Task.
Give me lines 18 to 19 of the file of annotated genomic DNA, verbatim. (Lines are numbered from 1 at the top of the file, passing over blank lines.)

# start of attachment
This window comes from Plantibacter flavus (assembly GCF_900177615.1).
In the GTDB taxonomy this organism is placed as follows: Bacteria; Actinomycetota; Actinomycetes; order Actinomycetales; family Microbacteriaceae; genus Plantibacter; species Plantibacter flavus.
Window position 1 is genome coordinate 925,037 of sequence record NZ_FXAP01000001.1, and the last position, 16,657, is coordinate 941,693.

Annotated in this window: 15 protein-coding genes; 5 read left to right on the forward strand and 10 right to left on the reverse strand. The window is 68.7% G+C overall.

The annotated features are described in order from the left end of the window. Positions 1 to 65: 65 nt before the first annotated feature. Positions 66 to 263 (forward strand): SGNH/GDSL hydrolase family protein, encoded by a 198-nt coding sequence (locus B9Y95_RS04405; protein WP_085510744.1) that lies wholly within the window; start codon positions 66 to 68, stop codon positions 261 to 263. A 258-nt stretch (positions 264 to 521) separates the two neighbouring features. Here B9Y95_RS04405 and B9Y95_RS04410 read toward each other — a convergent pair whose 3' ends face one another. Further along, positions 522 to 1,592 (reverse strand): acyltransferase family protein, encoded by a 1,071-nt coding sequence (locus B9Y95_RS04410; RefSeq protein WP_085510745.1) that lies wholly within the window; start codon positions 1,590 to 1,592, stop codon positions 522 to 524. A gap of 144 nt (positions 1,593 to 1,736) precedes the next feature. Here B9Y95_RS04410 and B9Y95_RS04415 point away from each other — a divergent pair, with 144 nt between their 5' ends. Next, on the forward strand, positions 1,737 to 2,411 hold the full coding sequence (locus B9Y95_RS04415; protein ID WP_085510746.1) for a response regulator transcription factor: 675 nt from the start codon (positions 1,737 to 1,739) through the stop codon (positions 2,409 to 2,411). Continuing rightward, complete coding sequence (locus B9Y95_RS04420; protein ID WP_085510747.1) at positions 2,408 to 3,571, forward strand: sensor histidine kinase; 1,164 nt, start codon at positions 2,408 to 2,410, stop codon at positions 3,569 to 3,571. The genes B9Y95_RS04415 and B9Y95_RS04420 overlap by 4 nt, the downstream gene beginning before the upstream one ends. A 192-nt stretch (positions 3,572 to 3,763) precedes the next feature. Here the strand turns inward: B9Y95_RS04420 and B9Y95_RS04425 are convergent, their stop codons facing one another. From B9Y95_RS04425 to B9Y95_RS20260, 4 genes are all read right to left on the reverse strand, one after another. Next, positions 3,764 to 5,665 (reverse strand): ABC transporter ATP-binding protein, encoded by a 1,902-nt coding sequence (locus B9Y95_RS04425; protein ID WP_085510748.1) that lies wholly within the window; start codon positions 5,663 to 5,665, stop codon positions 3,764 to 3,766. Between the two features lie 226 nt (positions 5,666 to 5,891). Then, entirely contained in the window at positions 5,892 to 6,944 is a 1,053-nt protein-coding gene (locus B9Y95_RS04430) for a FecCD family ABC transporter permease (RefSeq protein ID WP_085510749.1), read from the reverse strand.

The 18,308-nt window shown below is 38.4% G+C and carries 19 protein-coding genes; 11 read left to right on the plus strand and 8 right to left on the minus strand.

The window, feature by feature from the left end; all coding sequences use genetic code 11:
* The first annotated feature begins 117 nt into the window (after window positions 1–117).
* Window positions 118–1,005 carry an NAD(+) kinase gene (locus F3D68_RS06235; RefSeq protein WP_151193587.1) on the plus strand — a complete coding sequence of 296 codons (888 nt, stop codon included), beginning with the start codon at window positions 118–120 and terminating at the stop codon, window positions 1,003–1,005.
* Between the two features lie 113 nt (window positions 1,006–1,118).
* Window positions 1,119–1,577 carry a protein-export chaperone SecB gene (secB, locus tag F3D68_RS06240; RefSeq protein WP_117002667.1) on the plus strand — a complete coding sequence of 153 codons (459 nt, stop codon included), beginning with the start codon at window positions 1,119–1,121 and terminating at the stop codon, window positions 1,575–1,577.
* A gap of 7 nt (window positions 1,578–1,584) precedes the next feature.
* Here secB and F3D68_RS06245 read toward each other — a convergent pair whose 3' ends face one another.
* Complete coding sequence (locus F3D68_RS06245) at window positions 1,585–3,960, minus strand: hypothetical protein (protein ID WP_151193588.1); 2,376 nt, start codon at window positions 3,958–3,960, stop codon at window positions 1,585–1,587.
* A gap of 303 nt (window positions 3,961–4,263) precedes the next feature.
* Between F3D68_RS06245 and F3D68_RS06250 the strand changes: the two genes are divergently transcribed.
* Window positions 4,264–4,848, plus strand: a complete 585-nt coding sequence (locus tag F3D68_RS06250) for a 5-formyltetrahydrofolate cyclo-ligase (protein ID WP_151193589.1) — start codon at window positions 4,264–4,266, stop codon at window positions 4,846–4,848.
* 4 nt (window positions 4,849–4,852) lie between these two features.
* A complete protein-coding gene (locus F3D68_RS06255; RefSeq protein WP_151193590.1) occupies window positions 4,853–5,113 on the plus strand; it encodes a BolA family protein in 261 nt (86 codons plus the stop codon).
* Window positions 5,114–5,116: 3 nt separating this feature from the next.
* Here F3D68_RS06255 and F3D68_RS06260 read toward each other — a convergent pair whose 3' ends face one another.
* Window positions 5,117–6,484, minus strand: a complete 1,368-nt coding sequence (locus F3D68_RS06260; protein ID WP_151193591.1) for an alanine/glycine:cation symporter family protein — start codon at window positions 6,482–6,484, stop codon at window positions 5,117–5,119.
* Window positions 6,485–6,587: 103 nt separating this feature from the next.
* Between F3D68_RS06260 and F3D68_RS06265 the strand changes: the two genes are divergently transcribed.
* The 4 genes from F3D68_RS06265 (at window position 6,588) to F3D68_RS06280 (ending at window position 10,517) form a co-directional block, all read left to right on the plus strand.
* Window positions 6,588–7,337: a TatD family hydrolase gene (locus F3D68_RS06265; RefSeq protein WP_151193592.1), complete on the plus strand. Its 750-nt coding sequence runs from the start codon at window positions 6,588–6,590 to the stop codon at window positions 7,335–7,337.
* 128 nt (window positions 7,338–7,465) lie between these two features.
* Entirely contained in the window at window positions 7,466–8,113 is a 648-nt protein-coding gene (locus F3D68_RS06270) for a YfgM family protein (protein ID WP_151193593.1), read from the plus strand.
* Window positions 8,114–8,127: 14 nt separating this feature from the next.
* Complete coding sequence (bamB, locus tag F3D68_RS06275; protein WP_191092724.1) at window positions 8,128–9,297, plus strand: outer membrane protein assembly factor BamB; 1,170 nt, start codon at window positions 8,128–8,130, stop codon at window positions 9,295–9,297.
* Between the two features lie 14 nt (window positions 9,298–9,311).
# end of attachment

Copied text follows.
* 4 nt (window positions 4,849–4,852) lie between these two features.
* A complete protein-coding gene (locus F3D68_RS06255; RefSeq protein WP_151193590.1) occupies window positions 4,853–5,113 on the plus strand; it encodes a BolA family protein in 261 nt (86 codons plus the stop codon).